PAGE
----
3. And further, what if you specifically looked at conditions that were “amenable to health care”? (Or as The New Republic's Jonathan Cohn puts it, the researchers screened for data "on cancers, various cardiac problems, and other conditions that, with better medical care, people should be more likely to survive.")
The authors eventually determined that mortality in Massachusetts declined almost 3% relative to control counties, in the four years after the state's health expansion was rolled out. Mortality related to health care-amenable conditions fell by 4.5%.
Translated to a broader population: For every 830 people who got coverage, one premature death was prevented.
And the effects were more noticeable in "counties with low income and low pre-reform insurance rates—the counties we would expect to be most favorably impacted by reform," Adrianna McIntyre writes at The Incidental Economist.
"The findings aren’t bulletproof, but they’re close," McIntyre adds.
What it means
The study could have a big effect in the policy and political worlds.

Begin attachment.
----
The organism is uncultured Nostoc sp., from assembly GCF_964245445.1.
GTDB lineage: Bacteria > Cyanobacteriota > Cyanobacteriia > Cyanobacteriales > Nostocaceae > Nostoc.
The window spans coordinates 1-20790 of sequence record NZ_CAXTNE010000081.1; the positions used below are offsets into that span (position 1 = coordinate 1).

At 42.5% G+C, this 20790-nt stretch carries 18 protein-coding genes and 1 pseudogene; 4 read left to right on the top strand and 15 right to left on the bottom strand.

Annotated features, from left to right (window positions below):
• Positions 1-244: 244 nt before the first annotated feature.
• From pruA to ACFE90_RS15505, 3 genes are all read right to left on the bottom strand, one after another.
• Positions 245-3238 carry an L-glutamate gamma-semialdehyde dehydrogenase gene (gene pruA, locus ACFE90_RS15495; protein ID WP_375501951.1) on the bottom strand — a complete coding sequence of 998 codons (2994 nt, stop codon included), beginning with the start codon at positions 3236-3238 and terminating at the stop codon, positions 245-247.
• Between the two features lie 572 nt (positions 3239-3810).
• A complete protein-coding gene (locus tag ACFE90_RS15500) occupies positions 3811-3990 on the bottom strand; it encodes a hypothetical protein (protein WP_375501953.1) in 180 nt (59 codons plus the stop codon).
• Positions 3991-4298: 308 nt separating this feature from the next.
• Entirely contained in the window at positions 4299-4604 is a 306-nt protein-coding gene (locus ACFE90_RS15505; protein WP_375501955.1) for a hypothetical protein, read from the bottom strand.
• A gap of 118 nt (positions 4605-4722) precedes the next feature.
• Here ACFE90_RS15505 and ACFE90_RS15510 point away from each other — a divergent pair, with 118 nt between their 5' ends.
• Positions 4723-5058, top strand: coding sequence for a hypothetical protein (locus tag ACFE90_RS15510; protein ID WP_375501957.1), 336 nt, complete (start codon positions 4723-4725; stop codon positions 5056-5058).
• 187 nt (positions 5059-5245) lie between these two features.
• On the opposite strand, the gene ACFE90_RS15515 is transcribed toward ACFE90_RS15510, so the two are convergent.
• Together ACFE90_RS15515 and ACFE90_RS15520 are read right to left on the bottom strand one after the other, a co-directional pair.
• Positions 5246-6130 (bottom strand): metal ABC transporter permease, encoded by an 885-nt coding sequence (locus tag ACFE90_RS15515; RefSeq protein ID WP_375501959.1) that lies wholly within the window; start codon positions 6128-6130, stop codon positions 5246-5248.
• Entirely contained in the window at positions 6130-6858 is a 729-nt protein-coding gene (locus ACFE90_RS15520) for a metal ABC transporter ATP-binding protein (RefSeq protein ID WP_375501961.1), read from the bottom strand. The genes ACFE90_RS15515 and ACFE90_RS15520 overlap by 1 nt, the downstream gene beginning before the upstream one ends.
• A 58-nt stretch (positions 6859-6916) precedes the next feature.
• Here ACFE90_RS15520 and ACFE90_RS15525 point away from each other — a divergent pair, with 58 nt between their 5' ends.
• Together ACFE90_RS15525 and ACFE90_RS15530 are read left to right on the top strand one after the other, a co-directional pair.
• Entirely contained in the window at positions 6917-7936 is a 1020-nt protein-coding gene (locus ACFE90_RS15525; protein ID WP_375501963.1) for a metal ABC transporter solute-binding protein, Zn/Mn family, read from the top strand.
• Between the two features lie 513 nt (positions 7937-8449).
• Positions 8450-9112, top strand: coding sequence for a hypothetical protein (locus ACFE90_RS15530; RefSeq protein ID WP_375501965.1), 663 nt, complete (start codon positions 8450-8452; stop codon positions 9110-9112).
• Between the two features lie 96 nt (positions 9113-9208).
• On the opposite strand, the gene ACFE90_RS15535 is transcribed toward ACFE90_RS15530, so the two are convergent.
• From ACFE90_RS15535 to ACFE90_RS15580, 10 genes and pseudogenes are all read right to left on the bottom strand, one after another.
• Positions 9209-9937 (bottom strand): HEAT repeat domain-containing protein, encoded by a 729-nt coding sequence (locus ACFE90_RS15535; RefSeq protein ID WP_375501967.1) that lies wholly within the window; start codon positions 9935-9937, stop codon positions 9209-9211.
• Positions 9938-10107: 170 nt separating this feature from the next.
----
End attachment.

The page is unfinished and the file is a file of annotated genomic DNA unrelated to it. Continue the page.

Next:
Four years after Massachusetts expanded coverage, mortality fell by almost 3%.
For many researchers, the findings are long-awaited evidence that coverage expansion drives health improvements and is linked with clear social good. (In an accompanying editorial, Austin Frakt chronicles some of the ways that previous studies have run aground.) Even scholars who favored the ACA were largely conflicted about the effects of health insurance, several researchers tell the Daily Briefing.
But unlike policy scholars, "most people have already made up their minds on the effect of coverage expansion,” Sommers says. And that's especially true in the battle over the Affordable Care Act.
Supporters of the law have defended its coverage expansion as a necessary move to help the nation's uninsured and subsequently lower health spending. But the ACA's opponents have seized on the Oregon study's unclear results as one reason why Medicaid expansion isn't a worthy investment, especially in the 24 states that are still sitting out.
Where the states stand on Medicaid expansion
Could these new findings could help nudge some holdouts toward the Medicaid expansion?